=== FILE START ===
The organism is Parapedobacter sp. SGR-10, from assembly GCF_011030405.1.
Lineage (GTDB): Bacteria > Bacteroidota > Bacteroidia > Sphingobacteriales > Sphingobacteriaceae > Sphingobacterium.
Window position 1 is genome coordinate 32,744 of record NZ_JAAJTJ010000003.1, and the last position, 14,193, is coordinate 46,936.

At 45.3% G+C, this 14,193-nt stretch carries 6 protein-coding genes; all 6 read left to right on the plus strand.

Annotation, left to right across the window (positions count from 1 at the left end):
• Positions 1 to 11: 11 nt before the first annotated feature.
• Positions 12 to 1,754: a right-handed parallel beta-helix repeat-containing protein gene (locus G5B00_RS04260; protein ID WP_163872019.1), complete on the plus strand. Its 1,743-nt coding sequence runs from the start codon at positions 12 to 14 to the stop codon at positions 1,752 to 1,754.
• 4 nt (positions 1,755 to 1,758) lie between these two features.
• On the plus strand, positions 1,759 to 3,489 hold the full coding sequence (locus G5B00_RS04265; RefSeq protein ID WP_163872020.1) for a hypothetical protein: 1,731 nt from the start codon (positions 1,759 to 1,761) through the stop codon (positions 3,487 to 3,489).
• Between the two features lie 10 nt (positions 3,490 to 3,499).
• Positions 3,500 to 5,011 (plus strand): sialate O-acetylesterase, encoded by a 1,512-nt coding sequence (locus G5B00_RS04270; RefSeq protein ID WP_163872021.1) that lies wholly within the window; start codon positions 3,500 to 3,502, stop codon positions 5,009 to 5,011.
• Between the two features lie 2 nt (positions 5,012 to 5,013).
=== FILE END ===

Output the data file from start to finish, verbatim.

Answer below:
The organism is Parapedobacter sp. SGR-10, from assembly GCF_011030405.1.
Lineage (GTDB): Bacteria > Bacteroidota > Bacteroidia > Sphingobacteriales > Sphingobacteriaceae > Sphingobacterium.
Window position 1 is genome coordinate 32,744 of record NZ_JAAJTJ010000003.1, and the last position, 14,193, is coordinate 46,936.

At 45.3% G+C, this 14,193-nt stretch carries 6 protein-coding genes; all 6 read left to right on the plus strand.

Annotation, left to right across the window (positions count from 1 at the left end):
• Positions 1 to 11: 11 nt before the first annotated feature.
• Positions 12 to 1,754: a right-handed parallel beta-helix repeat-containing protein gene (locus G5B00_RS04260; protein ID WP_163872019.1), complete on the plus strand. Its 1,743-nt coding sequence runs from the start codon at positions 12 to 14 to the stop codon at positions 1,752 to 1,754.
• 4 nt (positions 1,755 to 1,758) lie between these two features.
• On the plus strand, positions 1,759 to 3,489 hold the full coding sequence (locus G5B00_RS04265; RefSeq protein ID WP_163872020.1) for a hypothetical protein: 1,731 nt from the start codon (positions 1,759 to 1,761) through the stop codon (positions 3,487 to 3,489).
• Between the two features lie 10 nt (positions 3,490 to 3,499).
• Positions 3,500 to 5,011 (plus strand): sialate O-acetylesterase, encoded by a 1,512-nt coding sequence (locus G5B00_RS04270; RefSeq protein ID WP_163872021.1) that lies wholly within the window; start codon positions 3,500 to 3,502, stop codon positions 5,009 to 5,011.
• Between the two features lie 2 nt (positions 5,012 to 5,013).